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Blockchained China: Ban or No Ban, the Crypto Sun is Refusing to Set

Tue, 11/13/2018 - 16:56
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Alexander Goborov
While China has indeed imposed a ban on ICOs and crypto exchanges, its relationship with the Blockchain is far from over
Blockchained China: Ban or No Ban, the Crypto Sun is Refusing to Set
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With the population of 1.4 billion people, the largest of any in the world, and GDP of 12.5 trillion USD, China is, without doubt, one of the major global players. Nevertheless, there have been talks about the Chinese government’s unwillingness to accept the many benefits of the Blockchain technology, which culminated in China’s official crypto ban last year.

Does it mean that China’s romance with the Blockchain is bound to wither? The answer is not even close: this is a gross misreading of what has been actually happening.

The Ban

China banned ICOs in September of last year and soon after outlawed all cryptocurrency exchange platforms. Incidentally, that did not stop the price of Bitcoin from skyrocketing, but it did make many think that it would be China’s Blockchain finale.

As a matter of fact, this is not what the Chinese government had in mind. Their goal was not to prohibit Blockchain per se, but rather to combat ICO fraud which was ubiquitous on the mainland. Paradoxically enough, China is making a centralized effort to develop a decentralized phenomenon; after all, the Blockchain technology did make a mainstage appearance in China’s 13th Five-Year Plan for IT Development in December 2016.

In addition, the chairman of People’s Bank of China (China’s central bank), Zhou Xiaochuan, said earlier this year that digital currencies were, in fact, an inevitability, including those backed by nation-states, giving his reasons for the imposed ICO ban:

“For Blockchain projects with technological potentials, they should conduct thorough testing before rolling out services. Otherwise, a reckless expansion may incur serious security and financial stability issues.”

The Situation Right Now

The fact that the Chinese government acted decisively to fight fraud and instability (which was to be expected) by pushing the ban on ICOs and crypto exchanges does not mean that China’s relationship with the Blockchain is finished. Not by a mile.

Lest we forget that, to this day, three of the major crypto exchanges are de facto Chinese. The giants HitBTC and Bitfinex are based in Hong Kong. Sure, Hong Kong is not mainland China, so a different set of rules applies; however, it still is an administrative region of People’s Republic of China and has been since Hong Kong’s transfer from the UK in 1997. Most definitely, the Chinese government were well aware of what this ban would (or rather, would not) mean for Hong Kong’s crypto industry when they finally put their foot down.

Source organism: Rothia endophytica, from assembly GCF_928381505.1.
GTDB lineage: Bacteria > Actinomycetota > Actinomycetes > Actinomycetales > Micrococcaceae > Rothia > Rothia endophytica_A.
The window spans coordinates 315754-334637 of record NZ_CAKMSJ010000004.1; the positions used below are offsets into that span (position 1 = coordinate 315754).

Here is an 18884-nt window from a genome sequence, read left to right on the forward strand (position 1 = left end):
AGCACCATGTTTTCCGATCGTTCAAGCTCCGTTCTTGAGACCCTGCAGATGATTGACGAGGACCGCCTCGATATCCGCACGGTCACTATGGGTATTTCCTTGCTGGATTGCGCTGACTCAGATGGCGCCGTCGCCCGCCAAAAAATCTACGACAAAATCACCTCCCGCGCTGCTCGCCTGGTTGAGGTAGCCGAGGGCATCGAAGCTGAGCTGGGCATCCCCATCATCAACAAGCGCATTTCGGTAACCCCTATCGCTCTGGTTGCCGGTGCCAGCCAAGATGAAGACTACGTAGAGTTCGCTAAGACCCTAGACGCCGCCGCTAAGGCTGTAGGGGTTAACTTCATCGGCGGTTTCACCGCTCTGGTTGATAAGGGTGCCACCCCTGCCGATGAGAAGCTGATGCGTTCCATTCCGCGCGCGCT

Another huge player in the game is Binance, the world’s largest cryptocurrency exchange by trading volume, whose founder Changpeng Zhao is Chinese. Binance started out in Shanghai and later moved to Japan to avoid the ban, but it wouldn’t be unreasonable to assume that both the company and the Chinese government were well aware of each other intentions, well in advance. It is also quite possible (and even probable) that Binance maintains some ties with China to this day, since the company’s predecessor, Fusion Systems, is still operating from within China.

Number of Coins and Tokens Listed on Exchange Platforms: HITBTC Has the Most

Crucially, according to the most recent statistics by Datalight, today 56% of all patents in the world related to the Blockchain come from China. Furthermore, this year 47% of all attracted venture capital globally has also been Chinese. The month of January alone saw over 100 million USD in Blockchain-related projects in China.

The Future

Evidently, China’s affair with the Blockchain is not going anywhere; instead, the government wants to turn China into a global centre of innovation by adopting the Blockchain technology at the national level, including state commerce, government, and academia, as opposed to letting the ICO scammers roam free.

It has also been reported that China is extending its hand to Venezuela in their support of the latter one’s switch to the state-backed cryptocurrency, the petro, and DLT. This, too, must be indicative of something.


In May of this year, China’s president, Xi Jinping, made it clear what direction the country is set to take in relation to the Blockchain, having declared:

“A new generation of technology represented by artificial intelligence, quantum information, mobile communications, internet of things and blockchain is accelerating breakthrough applications.”

Ban or no ban on ICOs and crypto speculators, it appears as though China is planning to make good use of what the Blockchain technology has to offer, and it has proceeded to do so already.

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About the author

Alexander Goborov (MSc) is U.Today’s chief editor of analytics. Before joining our publication, he worked in research and education, and, briefly, as an academic ghostwriter.

His articles range from scientific to creative, among them those that came out in Journal of Language Learning, St Petersburg Times, and Kommersant.

At U.Today, he and his team specialize in the economic analysis of the Blockchain market, infographics, as well as interviews.